Riverstone seeks bonus OK from bankruptcy court

Riverstone Networks, in the midst of a bankruptcy sale to Lucent Technologies, wants to give out performance bonusesof $1 million and more to the company’s top executives, plus another $5 million in bonuses to key employees, according to filings made last week in U.S. Bankruptcy Court in Delaware.

The continuation of the bonus program is urgently required to “maintain the morale” of the company, according to attorneys representing the former firm, one of the two largest spinoff companies of the former Cabletron Systems. Riverstone has formerly based in Rochester but has for years been based in Santa Clara, Calif.

Riverstone is proposing that the court rule on the bonuses on March 23, the same day it is suppose to rule on the hearing on the sale, at which presumably the bid winner – be it Lucent or another company – will be announced.

The bankruptcy court trustee and dissident shareholder Charles Grimes have filed objections to the bonus program, primarily arguing that there was no urgent need to approve the bonuses before the bidding process is complete.

Despite the rush to give out performance bonuses, the company’s performance has suffered since it left Cabletron in 2001.

The U.S. Securities and Exchange Commission has investigated the accounting practices of the company, which has never made a profit, never filed any accurate financial statements, spent most of its cash and laid off most of its workers.

The SEC halted trading in Riverstone stock shortly after it filed for bankruptcy in February. It last traded at $1.06 per share, less than a tenth the price it was trading for at the time of the spinoff.

The company’s financial troubles have sparked dissatisfaction among numerous investors.

Grimes and other dissident shareholders got a Delaware state court to order the firm’s first shareholders’ meeting in three years. The meeting was held March 7, and while its results are not official yet, several sources said that shareholders re-elected the company’s current board of directors.

However, the bankruptcy court has approved approve an Official Committee of Equity Shareholders, acknowledging that current management interests do not always coincide with the interests of investors. The committee held its first meeting March 8, eight days before buyout bids are due.

The bankruptcy hearing is proceeding at an accelerated pace because Lucent has insisted on it. Grimes and others have tried to slow the process down, arguing that bidders need more time to make competing offers.

Riverstone’s attorneys argue that they already went through a quiet bidding process, with numerous expression of interest. Most potential bidders have already “kicked the tires,” and Lucent’s $170 million “bird in hand” offer for the company’s assets is better than any possible offers that may never come, attorneys argued before Bankruptcy Judge Christopher Sontchi.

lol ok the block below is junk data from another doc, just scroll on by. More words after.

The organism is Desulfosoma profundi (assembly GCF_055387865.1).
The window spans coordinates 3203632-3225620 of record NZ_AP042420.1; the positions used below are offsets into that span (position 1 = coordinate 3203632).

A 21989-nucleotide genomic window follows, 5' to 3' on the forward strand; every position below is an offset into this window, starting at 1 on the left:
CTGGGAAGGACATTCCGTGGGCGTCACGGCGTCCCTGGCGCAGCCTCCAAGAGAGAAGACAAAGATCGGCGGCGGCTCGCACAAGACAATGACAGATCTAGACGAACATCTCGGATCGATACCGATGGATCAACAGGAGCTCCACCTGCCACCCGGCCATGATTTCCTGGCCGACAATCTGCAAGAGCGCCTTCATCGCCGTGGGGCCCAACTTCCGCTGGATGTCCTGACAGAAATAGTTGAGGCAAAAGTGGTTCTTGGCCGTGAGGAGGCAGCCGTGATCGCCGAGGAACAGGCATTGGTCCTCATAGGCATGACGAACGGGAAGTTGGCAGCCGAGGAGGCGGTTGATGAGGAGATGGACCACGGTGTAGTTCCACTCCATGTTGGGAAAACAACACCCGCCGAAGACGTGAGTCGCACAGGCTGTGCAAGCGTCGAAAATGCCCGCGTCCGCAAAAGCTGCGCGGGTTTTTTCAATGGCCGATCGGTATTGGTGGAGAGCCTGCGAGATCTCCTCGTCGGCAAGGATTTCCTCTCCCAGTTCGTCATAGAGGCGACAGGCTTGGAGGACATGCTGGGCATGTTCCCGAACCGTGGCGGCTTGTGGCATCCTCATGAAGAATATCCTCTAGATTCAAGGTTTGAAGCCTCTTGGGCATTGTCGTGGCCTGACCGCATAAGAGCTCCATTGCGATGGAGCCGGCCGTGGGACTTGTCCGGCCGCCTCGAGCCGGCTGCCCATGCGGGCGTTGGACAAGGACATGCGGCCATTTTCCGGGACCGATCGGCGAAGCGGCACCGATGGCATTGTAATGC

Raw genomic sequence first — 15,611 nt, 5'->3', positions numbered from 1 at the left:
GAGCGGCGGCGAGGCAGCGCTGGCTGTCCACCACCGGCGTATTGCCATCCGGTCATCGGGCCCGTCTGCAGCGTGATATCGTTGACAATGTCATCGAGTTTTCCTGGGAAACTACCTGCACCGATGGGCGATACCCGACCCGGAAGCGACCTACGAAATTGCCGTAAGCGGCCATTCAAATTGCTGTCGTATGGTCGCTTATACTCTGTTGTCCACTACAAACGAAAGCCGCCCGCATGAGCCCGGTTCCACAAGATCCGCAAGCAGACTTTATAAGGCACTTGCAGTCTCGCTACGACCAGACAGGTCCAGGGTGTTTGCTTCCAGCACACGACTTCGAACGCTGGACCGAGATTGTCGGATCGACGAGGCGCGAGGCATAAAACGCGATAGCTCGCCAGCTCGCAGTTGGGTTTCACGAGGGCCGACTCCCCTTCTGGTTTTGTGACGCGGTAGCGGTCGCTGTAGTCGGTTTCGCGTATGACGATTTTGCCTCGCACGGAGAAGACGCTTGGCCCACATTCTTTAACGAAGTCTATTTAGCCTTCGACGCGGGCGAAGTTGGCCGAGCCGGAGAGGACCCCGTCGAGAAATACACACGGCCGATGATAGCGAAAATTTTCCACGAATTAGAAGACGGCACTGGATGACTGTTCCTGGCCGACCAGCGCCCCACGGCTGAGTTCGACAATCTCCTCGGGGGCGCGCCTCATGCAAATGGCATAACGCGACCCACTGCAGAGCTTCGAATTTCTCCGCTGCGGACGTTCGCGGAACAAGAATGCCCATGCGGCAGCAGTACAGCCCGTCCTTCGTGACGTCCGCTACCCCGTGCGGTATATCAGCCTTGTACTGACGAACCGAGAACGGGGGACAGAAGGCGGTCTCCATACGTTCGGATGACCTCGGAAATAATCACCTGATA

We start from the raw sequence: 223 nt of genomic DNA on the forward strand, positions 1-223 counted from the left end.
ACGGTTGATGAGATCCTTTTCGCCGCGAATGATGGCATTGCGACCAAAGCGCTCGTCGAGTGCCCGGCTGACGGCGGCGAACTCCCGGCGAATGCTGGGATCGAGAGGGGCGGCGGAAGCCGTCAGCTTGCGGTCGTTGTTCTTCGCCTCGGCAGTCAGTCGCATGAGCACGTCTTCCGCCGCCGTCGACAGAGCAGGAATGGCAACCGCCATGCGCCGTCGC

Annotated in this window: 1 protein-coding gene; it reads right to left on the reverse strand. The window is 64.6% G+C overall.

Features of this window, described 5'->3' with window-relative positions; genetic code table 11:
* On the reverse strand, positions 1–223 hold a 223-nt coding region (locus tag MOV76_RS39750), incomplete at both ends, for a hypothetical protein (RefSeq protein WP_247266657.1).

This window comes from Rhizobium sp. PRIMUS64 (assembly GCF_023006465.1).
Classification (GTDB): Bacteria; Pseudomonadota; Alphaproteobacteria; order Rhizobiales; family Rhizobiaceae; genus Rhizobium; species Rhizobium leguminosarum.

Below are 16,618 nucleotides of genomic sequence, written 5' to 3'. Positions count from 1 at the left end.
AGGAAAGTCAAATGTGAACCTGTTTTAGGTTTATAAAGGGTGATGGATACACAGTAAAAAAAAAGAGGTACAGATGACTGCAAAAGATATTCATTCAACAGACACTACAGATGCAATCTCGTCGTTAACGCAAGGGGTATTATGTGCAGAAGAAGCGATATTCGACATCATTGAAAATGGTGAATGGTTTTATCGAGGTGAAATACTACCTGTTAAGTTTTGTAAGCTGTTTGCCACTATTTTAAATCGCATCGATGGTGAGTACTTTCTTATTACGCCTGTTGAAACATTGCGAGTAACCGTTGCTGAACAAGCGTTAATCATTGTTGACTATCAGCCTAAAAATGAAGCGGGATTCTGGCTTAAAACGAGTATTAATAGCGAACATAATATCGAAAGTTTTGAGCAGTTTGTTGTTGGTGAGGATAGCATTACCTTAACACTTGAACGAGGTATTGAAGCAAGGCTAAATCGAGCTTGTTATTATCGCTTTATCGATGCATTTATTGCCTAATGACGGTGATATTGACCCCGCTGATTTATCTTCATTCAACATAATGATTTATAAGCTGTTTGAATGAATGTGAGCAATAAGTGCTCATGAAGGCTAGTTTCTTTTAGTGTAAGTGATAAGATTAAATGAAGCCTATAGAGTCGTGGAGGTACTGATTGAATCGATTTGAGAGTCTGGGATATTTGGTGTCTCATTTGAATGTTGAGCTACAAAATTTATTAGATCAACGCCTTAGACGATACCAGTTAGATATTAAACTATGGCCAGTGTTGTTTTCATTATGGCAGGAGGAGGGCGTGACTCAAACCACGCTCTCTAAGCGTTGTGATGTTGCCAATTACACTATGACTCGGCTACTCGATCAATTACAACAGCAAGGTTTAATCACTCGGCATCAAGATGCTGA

Under that offer, the shareholders would get more than $1 per share — nearly double the price shortly before bankruptcy was declared.

Under cross-examination, Noah Mesel, the company’s corporate counsel and senior vice president, did reveal that another bidder, whose name he did not disclose in open court, had offered $220 million minus a hold-back of 10 percent to indemnify it against various claims for 18 months. The company eventually dropped its bid.

Grimes’ attorney argued that that even if Lucent pulls out because bankruptcy procedures dragged on beyond the agreed-upon deadline, there would be other bidders in the wings, and shareholders might receive a better price.

The top bonuses – up to $1.5 million – would go to 15 top executives under the company’s current bonus program. These bonuses, based on performance, would have to be approved by the board.

Another $4.3 million in bonuses – also part of the company’s existing program – would go to some 160 key employees based on the time they put in and their performance. In addition, Riverstone is asking the court’s permission to grant up to $750,000 to retain non-insider employees during the bankruptcy sale.

In addition, the company wanted to make sure that its employees would be able to cash in their personal time off with their last paycheck.

The trustee argued that there was no emergency.

“It is highly unlikely that a mass exodus of employees will ensue” if the bonus policy was not endorsed by March 23.

It also was not a good idea to give out bonuses when Riverstone has yet to file some of the basic financial data that usually accompanies a bankruptcy filing, the trustee argued. – BOB SANDERS

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